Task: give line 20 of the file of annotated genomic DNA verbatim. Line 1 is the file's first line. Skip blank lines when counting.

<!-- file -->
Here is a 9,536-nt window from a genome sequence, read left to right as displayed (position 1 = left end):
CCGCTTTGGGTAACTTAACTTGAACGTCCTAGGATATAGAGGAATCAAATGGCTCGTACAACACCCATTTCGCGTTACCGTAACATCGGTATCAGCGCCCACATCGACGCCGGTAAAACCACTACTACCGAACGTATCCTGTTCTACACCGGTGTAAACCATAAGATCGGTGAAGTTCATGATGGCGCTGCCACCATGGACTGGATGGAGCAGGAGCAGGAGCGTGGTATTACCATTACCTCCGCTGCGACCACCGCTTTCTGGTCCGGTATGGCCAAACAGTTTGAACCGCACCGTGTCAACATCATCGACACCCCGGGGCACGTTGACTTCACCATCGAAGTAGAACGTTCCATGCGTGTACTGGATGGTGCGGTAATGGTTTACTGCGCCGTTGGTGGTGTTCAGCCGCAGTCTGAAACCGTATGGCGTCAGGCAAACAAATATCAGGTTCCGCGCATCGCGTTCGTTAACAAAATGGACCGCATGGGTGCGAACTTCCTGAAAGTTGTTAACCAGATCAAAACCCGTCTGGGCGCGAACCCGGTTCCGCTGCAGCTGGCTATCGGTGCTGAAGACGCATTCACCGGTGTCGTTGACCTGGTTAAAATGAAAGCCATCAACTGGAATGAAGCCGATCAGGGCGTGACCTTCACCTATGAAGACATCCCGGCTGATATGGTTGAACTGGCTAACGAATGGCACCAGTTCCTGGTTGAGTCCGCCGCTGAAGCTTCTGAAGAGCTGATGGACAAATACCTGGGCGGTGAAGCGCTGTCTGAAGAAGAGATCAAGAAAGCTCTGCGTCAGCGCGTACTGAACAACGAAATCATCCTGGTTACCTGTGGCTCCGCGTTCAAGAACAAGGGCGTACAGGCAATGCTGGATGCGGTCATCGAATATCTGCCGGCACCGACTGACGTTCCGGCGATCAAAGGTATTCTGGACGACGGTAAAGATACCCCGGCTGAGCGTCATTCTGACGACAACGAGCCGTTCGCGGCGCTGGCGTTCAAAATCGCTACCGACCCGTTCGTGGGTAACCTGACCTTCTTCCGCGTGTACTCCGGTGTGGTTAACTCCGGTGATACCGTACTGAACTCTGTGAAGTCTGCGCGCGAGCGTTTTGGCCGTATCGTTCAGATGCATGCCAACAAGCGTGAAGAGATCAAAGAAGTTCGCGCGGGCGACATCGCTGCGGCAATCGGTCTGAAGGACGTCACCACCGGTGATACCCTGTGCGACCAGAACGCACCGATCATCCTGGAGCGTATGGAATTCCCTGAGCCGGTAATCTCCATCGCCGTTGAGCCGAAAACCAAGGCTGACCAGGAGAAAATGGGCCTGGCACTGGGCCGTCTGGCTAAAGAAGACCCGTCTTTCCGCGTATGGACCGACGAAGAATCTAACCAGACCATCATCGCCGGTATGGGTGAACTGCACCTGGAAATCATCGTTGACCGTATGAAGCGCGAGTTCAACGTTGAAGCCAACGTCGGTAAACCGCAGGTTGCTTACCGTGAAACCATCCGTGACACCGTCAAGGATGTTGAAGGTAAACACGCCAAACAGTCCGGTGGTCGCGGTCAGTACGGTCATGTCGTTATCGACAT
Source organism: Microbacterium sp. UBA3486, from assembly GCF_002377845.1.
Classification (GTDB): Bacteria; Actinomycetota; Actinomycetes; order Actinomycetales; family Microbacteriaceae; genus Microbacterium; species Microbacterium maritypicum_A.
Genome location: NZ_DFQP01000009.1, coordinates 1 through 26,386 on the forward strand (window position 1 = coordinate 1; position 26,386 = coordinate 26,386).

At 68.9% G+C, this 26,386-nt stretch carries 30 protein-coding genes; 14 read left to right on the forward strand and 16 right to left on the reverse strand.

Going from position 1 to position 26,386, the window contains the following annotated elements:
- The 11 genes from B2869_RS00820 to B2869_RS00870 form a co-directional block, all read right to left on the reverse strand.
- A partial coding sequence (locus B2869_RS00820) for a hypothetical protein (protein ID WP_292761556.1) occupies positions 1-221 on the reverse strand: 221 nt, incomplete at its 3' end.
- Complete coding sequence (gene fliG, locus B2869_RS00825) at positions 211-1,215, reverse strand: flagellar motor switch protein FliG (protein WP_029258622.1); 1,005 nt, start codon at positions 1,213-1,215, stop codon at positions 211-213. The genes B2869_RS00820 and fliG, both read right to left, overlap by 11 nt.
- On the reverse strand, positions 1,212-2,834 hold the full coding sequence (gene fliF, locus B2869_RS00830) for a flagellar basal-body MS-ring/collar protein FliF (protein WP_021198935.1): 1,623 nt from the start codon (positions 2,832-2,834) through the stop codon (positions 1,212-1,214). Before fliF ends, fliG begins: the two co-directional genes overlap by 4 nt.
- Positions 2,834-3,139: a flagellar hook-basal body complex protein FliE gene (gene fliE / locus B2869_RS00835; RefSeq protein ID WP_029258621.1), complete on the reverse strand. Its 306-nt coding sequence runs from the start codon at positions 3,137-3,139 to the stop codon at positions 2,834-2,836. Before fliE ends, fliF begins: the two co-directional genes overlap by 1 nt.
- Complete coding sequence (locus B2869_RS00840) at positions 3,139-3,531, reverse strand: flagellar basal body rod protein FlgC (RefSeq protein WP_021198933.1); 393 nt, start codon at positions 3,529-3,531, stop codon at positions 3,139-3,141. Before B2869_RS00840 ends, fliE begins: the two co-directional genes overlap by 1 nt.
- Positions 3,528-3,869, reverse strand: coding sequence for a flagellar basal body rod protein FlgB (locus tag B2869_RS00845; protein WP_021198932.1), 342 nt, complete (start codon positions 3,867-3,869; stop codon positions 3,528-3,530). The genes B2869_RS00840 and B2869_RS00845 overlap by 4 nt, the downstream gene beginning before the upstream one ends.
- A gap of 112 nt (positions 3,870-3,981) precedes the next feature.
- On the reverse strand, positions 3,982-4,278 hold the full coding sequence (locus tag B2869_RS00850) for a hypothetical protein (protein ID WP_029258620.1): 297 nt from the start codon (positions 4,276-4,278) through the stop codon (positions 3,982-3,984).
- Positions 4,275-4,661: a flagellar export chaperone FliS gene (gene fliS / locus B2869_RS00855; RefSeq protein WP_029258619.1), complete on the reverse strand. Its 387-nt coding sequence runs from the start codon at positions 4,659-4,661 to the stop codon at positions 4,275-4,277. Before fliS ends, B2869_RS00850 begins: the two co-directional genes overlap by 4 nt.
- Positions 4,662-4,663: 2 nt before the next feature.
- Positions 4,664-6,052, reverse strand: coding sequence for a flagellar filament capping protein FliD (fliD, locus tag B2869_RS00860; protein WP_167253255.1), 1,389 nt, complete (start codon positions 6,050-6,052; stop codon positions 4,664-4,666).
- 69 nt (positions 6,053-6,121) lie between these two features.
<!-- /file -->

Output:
- 69 nt (positions 6,053-6,121) lie between these two features.